Ian McLagan and the Bump Band live at the Jazz Cafe
Friday, September 5, 2008 1:20:03 PM
Not that the distance I travelled should be seen as an indication of how keen I was to see him. Circumstances (ManorCon) meant that on the day of the gig I was miles away in Leicester, and that I had to take a 150 mile detour to Lancashire to pick up my mother-in-law.
So, I was pretty tired by the time I got to the Jazz Cafe but I was confident that the ebullient "Mac" would lift my spirits.
Talking of Spirit, I was pleased to learn from my companion that Mark Andes, former bass player of Spirit, was now a full-time member of Mac's Bump Band. So, I'd get to see the keyboard player from my favourite band of all time and the guy who played bass on my favourite album of all time (Spirit's
Twelve Dreams Of Dr. Sardonicus).
The Jazz Cafe was crowded but not unpleasantly jam-packed. Punters were mostly of a similar age group to me, so probably long time fans. Not exactly a critical audience.
Shortly after nine o'clock the diminutive keyboard wizard walked on stage, followed by his drummer, the aforementioned Mark Andes, and his guitar player.
I'd last seen McLagan about 5 years ago and he looked to have aged quite a lot in the interval, but then he did lose his beautiful wife in a car crash last year so I guess he has reason for looking a bit shop worn.
I was under the impression that I had seen Mark Andes at the Finsbury Park Rainbow in 1973 playing bass for Jo Jo Gunne but a quick check of the web suggests he left the band before 1973. Nevertheless, he was as I imagined he would beL a serene hippy dude, with long blond hair, with the fringe tied back Emmanuel Petit style, into a pony tail.
As it happens, he is one of those bassists who is happy to keep his playing unobtrusive, to the extent that it could have been Joe Bloke on the bass.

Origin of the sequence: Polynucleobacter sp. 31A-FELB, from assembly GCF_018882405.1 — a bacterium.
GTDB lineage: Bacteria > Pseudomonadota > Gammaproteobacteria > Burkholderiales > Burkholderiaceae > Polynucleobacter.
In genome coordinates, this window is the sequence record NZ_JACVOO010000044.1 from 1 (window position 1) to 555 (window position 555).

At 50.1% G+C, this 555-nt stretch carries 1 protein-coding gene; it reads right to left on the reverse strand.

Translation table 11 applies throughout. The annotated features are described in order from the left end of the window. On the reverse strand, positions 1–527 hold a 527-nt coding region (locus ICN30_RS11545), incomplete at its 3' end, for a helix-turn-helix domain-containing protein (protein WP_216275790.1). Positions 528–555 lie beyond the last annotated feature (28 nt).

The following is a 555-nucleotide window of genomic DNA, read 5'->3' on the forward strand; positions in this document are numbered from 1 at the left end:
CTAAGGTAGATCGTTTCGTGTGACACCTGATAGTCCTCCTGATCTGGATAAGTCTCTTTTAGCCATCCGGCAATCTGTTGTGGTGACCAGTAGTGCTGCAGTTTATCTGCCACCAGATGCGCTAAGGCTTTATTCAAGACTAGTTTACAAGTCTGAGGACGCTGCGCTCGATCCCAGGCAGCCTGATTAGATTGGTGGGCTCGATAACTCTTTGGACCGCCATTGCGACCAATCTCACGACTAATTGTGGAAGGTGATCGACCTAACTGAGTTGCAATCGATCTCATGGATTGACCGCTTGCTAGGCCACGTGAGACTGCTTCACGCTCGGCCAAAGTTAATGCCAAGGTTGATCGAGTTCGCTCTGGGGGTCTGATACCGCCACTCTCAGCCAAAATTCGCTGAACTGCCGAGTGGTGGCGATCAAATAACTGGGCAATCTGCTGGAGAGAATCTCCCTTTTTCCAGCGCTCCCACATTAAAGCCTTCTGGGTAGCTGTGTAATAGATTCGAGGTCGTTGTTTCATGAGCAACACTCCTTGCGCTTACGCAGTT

Anyway, Mac handles vocals now as well as keyboards, and while he does not have a great vocal range, he has a warm, throaty style that suits his R&B tinged mid-paced rock songs well. At one point a fan cried out for "Tin Soldier" and received a withering reply along the lines of "not having a grand piano with me, not having PP Arnold on backing vocals and not having the amazing vocal talent of Steve Marriott" to do it justice.
In fact, the only Small Faces song we got was Get Yourself Together, an obscure "B" side performed at the request of Paul Weller, who was hiding up on the balcony somewhere (though he did come down to mingle with the ordinaries after the gig and happily posed for pictures, in contravention of his public persona as a moddy git).
The rest of the set was dominated by Bump Band songs (which is fair enough), and songs from the late lamented Ronnie Lane (also formerly of the Small Faces and Faces), including a storming rendition of Lane's "Kuschty Rye" and a dreary plod through Lane's sub-par quasi-reggae mood piece "Spiritual Babe".
The band was tight, the keyboard playing excellent, the songs utterly non-ground breaking, being mainly 12-bar fare. They are a top notch bar band, but I am not sure I would go so far as to buy their albums. Well, I would, but then I have a sentimental attachment to the man. You can check out one of his albums (for free!) at www.we7.com if you are curious.
Having said that, the material from his most recent album seemed a lot stronger, including a touching song that was presumably a lament for his wife.
At times the between song banter was as entertaining as the music. McLagan has personality to spare and is a wonderful raconteur. Check out his book All The Rage for one of the best music biographies I have read - and trust me I've read at least three...
Highlight of the gig was the Faces single "Cindy Incidentally" which really had the crowd in party mood. Perhaps talk of a Faces reunion isn't such a disastrous sounding idea at all.
Mac doesn't do encores, so he finished his set and then did a few more, including a tribute to harmonica player Little Water - despite not having a harmonica player in the band.
He finished with an invitation for anyone in the crowd to come and see his band play in Austin, Texas. "We play every WednEsday night and admission is free."
Well, if I can drive 400 miles to see him, surely a little trip to Austin is not out of the question?